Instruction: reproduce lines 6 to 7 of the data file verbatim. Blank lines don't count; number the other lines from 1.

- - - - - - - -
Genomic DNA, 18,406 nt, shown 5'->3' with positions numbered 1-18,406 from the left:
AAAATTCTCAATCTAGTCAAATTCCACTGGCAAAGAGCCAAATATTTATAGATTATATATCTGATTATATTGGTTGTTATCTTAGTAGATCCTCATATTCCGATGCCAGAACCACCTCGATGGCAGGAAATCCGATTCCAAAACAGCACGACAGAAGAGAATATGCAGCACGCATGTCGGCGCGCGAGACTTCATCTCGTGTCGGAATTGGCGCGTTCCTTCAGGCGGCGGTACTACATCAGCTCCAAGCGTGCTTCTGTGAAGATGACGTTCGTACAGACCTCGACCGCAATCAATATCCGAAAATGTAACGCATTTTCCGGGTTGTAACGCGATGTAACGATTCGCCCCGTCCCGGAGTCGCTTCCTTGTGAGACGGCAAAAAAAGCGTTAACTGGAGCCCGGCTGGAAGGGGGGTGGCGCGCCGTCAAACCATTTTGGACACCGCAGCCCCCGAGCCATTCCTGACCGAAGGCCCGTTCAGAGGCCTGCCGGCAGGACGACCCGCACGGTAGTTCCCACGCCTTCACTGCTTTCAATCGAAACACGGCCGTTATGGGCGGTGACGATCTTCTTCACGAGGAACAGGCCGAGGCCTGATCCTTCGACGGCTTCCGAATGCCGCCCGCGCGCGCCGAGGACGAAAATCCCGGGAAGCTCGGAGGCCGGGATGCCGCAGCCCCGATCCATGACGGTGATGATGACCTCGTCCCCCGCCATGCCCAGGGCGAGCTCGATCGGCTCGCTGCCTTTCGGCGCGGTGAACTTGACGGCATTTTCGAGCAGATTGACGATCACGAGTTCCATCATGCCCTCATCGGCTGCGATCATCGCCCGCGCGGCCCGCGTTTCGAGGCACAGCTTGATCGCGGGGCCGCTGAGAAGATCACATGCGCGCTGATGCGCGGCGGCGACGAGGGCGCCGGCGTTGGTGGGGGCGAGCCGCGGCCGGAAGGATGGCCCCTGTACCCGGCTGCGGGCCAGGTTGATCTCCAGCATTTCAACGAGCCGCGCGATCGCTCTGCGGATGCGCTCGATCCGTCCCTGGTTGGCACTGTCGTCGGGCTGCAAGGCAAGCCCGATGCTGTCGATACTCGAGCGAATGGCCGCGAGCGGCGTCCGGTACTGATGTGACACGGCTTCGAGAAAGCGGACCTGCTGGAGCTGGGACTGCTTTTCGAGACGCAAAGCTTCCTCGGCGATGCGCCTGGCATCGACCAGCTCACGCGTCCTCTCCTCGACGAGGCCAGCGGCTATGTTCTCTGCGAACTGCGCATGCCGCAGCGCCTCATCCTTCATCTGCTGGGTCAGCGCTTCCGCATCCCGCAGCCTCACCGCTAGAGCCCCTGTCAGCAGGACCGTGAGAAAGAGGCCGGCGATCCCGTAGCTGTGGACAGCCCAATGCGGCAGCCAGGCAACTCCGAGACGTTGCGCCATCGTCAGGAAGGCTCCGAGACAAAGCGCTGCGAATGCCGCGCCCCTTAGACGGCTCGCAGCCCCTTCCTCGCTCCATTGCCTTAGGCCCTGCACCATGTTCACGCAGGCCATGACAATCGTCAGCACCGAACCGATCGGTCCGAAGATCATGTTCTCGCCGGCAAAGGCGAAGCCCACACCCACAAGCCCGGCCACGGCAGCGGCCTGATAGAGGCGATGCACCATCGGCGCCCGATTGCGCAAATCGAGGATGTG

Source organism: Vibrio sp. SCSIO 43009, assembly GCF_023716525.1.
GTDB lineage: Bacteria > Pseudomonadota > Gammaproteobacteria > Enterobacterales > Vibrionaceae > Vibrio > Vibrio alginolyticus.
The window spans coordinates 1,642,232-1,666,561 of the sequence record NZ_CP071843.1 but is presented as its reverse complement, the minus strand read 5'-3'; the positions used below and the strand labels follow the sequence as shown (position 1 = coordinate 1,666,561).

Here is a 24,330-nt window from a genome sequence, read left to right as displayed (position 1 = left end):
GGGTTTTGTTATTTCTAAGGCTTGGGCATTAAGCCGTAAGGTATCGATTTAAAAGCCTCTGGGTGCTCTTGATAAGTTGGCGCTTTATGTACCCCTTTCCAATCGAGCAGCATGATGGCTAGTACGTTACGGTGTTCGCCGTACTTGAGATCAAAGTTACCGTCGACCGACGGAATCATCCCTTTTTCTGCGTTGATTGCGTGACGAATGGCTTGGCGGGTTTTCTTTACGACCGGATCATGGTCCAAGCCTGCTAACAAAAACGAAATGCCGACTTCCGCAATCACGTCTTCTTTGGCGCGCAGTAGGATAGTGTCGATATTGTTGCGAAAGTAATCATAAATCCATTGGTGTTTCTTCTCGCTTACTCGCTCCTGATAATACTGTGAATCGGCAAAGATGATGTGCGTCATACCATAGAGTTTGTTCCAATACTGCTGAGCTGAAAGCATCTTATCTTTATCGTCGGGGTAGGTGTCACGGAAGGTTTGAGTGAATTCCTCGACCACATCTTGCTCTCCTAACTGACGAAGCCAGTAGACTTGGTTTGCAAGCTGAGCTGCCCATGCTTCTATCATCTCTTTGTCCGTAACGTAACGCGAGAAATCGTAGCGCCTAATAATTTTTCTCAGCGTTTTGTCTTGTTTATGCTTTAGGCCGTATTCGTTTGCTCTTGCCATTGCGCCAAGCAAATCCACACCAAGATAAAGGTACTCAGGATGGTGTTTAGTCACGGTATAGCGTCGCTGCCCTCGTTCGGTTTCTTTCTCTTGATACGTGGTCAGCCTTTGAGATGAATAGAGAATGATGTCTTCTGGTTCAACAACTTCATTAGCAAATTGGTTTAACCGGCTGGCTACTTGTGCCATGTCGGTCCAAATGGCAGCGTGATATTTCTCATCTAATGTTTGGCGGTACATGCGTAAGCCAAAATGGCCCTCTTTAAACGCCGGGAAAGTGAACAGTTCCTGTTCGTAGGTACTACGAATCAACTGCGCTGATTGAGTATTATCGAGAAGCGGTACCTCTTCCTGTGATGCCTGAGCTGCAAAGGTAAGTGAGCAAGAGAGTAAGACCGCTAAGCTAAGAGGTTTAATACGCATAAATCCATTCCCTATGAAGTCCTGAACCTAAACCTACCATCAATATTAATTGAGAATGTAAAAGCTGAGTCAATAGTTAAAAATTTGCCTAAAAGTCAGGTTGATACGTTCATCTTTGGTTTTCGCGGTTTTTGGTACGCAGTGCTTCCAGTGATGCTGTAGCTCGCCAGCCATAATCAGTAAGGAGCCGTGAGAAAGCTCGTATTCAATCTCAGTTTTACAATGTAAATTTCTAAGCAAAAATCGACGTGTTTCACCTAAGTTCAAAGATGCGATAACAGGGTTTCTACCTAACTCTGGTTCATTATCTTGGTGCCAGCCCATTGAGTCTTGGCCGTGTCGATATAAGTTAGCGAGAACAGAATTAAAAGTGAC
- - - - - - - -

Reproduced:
Here is a 24,330-nt window from a genome sequence, read left to right as displayed (position 1 = left end):
GGGTTTTGTTATTTCTAAGGCTTGGGCATTAAGCCGTAAGGTATCGATTTAAAAGCCTCTGGGTGCTCTTGATAAGTTGGCGCTTTATGTACCCCTTTCCAATCGAGCAGCATGATGGCTAGTACGTTACGGTGTTCGCCGTACTTGAGATCAAAGTTACCGTCGACCGACGGAATCATCCCTTTTTCTGCGTTGATTGCGTGACGAATGGCTTGGCGGGTTTTCTTTACGACCGGATCATGGTCCAAGCCTGCTAACAAAAACGAAATGCCGACTTCCGCAATCACGTCTTCTTTGGCGCGCAGTAGGATAGTGTCGATATTGTTGCGAAAGTAATCATAAATCCATTGGTGTTTCTTCTCGCTTACTCGCTCCTGATAATACTGTGAATCGGCAAAGATGATGTGCGTCATACCATAGAGTTTGTTCCAATACTGCTGAGCTGAAAGCATCTTATCTTTATCGTCGGGGTAGGTGTCACGGAAGGTTTGAGTGAATTCCTCGACCACATCTTGCTCTCCTAACTGACGAAGCCAGTAGACTTGGTTTGCAAGCTGAGCTGCCCATGCTTCTATCATCTCTTTGTCCGTAACGTAACGCGAGAAATCGTAGCGCCTAATAATTTTTCTCAGCGTTTTGTCTTGTTTATGCTTTAGGCCGTATTCGTTTGCTCTTGCCATTGCGCCAAGCAAATCCACACCAAGATAAAGGTACTCAGGATGGTGTTTAGTCACGGTATAGCGTCGCTGCCCTCGTTCGGTTTCTTTCTCTTGATACGTGGTCAGCCTTTGAGATGAATAGAGAATGATGTCTTCTGGTTCAACAACTTCATTAGCAAATTGGTTTAACCGGCTGGCTACTTGTGCCATGTCGGTCCAAATGGCAGCGTGATATTTCTCATCTAATGTTTGGCGGTACATGCGTAAGCCAAAATGGCCCTCTTTAAACGCCGGGAAAGTGAACAGTTCCTGTTCGTAGGTACTACGAATCAACTGCGCTGATTGAGTATTATCGAGAAGCGGTACCTCTTCCTGTGATGCCTGAGCTGCAAAGGTAAGTGAGCAAGAGAGTAAGACCGCTAAGCTAAGAGGTTTAATACGCATAAATCCATTCCCTATGAAGTCCTGAACCTAAACCTACCATCAATATTAATTGAGAATGTAAAAGCTGAGTCAATAGTTAAAAATTTGCCTAAAAGTCAGGTTGATACGTTCATCTTTGGTTTTCGCGGTTTTTGGTACGCAGTGCTTCCAGTGATGCTGTAGCTCGCCAGCCATAATCAGTAAGGAGCCGTGAGAAAGCTCGTATTCAATCTCAGTTTTACAATGTAAATTTCTAAGCAAAAATCGACGTGTTTCACCTAAGTTCAAAGATGCGATAACAGGGTTTCTACCTAACTCTGGTTCATTATCTTGGTGCCAGCCCATTGAGTCTTGGCCGTGTCGATATAAGTTAGCGAGAACAGAATTAAAAGTGAC